WashU Nephrology News

North County Dialysis Team Celebrates Birth of Baby Boy with Dialysis Patient

North County Dialysis Team. First Row: Sarah Albarado, secretary; Gene Hubbard, CCHT; Miranda Watts, RN; and Chala Walsh, social worker. MSW. Back Row: Ray Ratunil, RN; Tandalaya Shelton, CCHT; Ilena Taylor, CCHT; Patrice Finnie, RN, Nurse Manager; and Peggy Roberts, CCHT.

It was a happy homecoming for the North County Dialysis Center team in Florissant, MO, when they saw one of their patients, Christina Miles, come through the doors carrying her baby, Orlando Christopher Dean.

“I can’t believe how beautiful he is!” said Gena Hubbard, CCHT, a certified clinical hemodialysis technician, as she cooed over the baby with delight. “It’s like a miracle, a blessed miracle!”

Miles, diagnosed with juvenile diabetes when she was younger, was referred for dialysis when she was just a few months pregnant. “My kidneys failed drastically, and I had high blood pressure,” she said. “I was very worried. Even the doctors were telling me that they were worried about the pregnancy, too.”

Christina Miles and baby Orlando

The fears were justified because of the statistics: only one to seven percent of women on hemodialysis can get pregnant. For women on peritoneal dialysis, the rate is even lower. Developing kidney complications while pregnant puts both the mother and baby at risk. Live births are uncommon.

Thanks to the advancement of intense hemodialysis protocols and aggressive, multidisciplinary care, however, the number of live births among dialysis patients in recent years is rising. “I’ll be honest, yes, we were worried,” said Manasa Metireddy, MD, who along with Reena Gurung, MBBS, oversaw dialysis care for Miles. “We knew it was high risk and that we’d have to coordinate care between us, maternal fetal medicine and endocrinology.”

The entire team rallied behind Miles. She first was seen by Kelli King-Morris, MD, director of the Division of Nephrology’s recently opened Maternal Fetal Medicine Nephrology Clinic. At 22 weeks gestation, Drs. Gurung and Metireddy took over when Miles needed to go on dialysis.

Kelli King-Morris, MD, director of the Division of Nephrology’s Maternal Fetal Medicine Nephrology Clinic

“A major distinction in dialysis prescription during pregnancy is that, for the baby’s development, we try to achieve clearance closer to functioning kidneys through more frequent dialysis, which meant 5-6 times a week versus 3 times a week,” said Dr. Gurung. “This was no small feat for the patient, who had to juggle between various specialist appointments and make all of her dialysis appointments. We also had to monitor body weight and fluid volumes and increase the frequency of lab tests to make sure mother and baby were healthy.”

From the beginning of her dialysis journey, Miles said the team felt like family. “Everyone was welcoming, and I felt like I was in good hands,” she said.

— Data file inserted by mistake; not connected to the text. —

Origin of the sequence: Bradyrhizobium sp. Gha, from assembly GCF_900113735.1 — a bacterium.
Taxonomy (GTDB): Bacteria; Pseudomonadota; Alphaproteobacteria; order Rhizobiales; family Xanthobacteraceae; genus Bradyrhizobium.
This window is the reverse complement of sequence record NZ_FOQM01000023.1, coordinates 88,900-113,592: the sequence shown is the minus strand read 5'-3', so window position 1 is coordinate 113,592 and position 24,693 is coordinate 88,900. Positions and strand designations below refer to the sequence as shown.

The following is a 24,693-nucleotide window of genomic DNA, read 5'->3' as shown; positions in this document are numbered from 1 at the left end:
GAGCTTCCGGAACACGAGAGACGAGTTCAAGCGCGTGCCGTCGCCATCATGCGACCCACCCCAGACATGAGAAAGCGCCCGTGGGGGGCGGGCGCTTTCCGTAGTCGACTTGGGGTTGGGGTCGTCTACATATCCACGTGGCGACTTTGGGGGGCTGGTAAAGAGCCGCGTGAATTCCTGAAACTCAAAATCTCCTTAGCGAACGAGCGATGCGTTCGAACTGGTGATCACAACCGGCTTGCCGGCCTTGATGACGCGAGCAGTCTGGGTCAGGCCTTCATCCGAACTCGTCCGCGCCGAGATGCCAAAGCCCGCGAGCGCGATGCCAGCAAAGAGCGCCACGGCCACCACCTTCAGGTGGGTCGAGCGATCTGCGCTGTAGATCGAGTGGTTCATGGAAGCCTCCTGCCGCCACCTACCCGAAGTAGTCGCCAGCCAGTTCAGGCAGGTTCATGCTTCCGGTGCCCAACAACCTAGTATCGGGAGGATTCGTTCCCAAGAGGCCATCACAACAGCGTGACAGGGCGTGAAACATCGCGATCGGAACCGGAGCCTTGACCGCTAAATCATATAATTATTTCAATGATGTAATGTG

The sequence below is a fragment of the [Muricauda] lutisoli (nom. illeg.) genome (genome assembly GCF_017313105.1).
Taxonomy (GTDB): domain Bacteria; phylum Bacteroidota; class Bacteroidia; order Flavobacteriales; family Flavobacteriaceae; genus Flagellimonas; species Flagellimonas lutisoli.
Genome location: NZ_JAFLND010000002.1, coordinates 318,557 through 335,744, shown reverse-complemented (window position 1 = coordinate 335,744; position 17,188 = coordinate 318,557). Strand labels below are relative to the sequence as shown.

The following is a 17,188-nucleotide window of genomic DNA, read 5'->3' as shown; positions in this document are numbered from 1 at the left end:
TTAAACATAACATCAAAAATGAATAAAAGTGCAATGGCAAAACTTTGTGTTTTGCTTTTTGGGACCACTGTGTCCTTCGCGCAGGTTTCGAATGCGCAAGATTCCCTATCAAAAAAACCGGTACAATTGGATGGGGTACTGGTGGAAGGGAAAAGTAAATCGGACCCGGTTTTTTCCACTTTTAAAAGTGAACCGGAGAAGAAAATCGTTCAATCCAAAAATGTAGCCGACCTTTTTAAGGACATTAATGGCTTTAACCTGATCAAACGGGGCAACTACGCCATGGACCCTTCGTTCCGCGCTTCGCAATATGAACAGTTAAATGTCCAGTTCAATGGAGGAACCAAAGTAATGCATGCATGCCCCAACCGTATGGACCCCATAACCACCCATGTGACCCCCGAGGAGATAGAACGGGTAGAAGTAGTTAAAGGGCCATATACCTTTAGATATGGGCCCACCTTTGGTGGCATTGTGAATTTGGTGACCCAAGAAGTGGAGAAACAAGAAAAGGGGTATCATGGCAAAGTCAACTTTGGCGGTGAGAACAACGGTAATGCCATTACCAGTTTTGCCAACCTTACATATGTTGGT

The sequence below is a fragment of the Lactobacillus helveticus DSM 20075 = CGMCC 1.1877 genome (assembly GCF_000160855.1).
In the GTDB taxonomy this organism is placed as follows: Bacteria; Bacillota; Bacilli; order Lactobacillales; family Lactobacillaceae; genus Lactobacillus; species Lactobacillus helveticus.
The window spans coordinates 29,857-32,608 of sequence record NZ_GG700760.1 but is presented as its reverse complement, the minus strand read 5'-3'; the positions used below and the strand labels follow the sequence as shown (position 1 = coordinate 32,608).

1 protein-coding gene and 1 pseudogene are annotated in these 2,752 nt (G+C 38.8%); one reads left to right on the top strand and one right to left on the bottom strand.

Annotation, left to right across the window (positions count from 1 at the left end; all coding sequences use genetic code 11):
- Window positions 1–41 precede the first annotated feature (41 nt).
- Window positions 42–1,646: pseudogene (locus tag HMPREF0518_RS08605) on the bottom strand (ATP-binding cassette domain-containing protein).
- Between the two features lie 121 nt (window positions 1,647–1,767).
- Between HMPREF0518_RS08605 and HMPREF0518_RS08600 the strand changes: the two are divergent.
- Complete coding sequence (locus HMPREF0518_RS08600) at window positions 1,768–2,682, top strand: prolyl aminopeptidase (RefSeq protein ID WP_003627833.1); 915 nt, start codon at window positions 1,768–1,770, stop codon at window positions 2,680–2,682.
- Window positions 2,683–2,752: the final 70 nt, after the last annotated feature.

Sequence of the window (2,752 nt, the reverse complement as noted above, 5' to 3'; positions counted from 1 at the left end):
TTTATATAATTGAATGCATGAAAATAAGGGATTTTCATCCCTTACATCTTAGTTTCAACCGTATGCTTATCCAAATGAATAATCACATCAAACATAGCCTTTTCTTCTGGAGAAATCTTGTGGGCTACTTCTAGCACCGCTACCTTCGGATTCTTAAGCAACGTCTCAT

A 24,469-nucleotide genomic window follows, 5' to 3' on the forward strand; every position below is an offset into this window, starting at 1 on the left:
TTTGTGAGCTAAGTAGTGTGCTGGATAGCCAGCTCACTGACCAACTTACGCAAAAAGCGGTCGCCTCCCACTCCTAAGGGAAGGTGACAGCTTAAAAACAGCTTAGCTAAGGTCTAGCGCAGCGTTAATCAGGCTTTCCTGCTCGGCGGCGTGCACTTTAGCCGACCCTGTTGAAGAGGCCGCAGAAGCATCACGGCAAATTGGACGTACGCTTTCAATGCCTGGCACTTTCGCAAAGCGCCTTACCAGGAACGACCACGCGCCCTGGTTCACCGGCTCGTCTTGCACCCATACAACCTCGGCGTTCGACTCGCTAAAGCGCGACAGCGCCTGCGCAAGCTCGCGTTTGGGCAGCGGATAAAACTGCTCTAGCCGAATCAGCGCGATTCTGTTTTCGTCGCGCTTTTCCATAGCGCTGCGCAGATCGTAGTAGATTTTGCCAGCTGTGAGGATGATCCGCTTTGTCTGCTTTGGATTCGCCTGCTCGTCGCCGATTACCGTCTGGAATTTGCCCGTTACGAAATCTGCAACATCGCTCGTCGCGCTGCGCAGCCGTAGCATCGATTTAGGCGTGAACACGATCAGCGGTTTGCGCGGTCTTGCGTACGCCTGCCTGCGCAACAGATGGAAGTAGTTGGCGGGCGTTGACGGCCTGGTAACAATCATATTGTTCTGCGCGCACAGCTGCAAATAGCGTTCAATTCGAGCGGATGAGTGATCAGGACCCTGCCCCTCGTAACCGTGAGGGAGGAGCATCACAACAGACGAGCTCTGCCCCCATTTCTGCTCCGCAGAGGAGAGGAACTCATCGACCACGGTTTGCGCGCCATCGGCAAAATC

Patrice Finnie, RN, Nurse Manager of Washington University’s Dialysis Center in Florissant, remembers the day before Miles arrived at the dialysis center. “When we were told we were going to care for a young lady who was pregnant, we were worried because of the high risk,” Finnie admits. “But we immediately told ourselves, WE are having a baby! We rallied around to support her and provide the care she needed. Christina came in five days a week for almost half a day each time, worked through transportation issues and her own doubts and fears and was amazing throughout.”

Gena Hubbard became Miles’ biggest champion and told her to keep the faith. “I told her this is rare to have a baby, and she knew it,” said Hubbard, “We told her to focus on what was important — to come to all of the dialysis treatments and to take care of herself. It’s a challenge by itself to be on dialysis and to add pregnancy to that, well, we just had to say prayers and help her when she was overwhelmed.”

Miles blood pressure ping-ponged like crazy throughout her pregnancy. At seven months gestation, with the risk of heart attack or stroke looming because of a sudden spike in her blood pressure, her obstetricians admitted her to the hospital and told her it was time. Instead of being born two days before Christmas, Orlando appeared on October 11, 2022. Soon after, texts began appearing on the phones of staff at the dialysis center. “We have a baby; we have a baby!” Cheers erupted as everyone celebrate the good news.

Miles had to remain in the hospital for a week after the birth of her first child. Orlando would remain in the neonatal intensive care unit at St. Louis Children’s Hospital for almost three months. Now, both are recovered and thriving. Miles, still on dialysis but down to three days a week, is grateful for her new extended family at the dialysis center.

“I really love them,” she said. “They prayed nonstop for me and my baby. They all said they’d be with me throughout my pregnancy, and they were. They said I could do it…and I did. And now I have my beautiful baby boy!”

See more about the Maternal Fetal Medical Nephrology Clinic here and read more about Christina and Orlando in the 2023 Spring Nephrology Update Newsletter.

On Twitter, follow Dr. Kelli King-Morris @TammiHorsfall and @WUNephrology; visit and “Like” us on Facebook.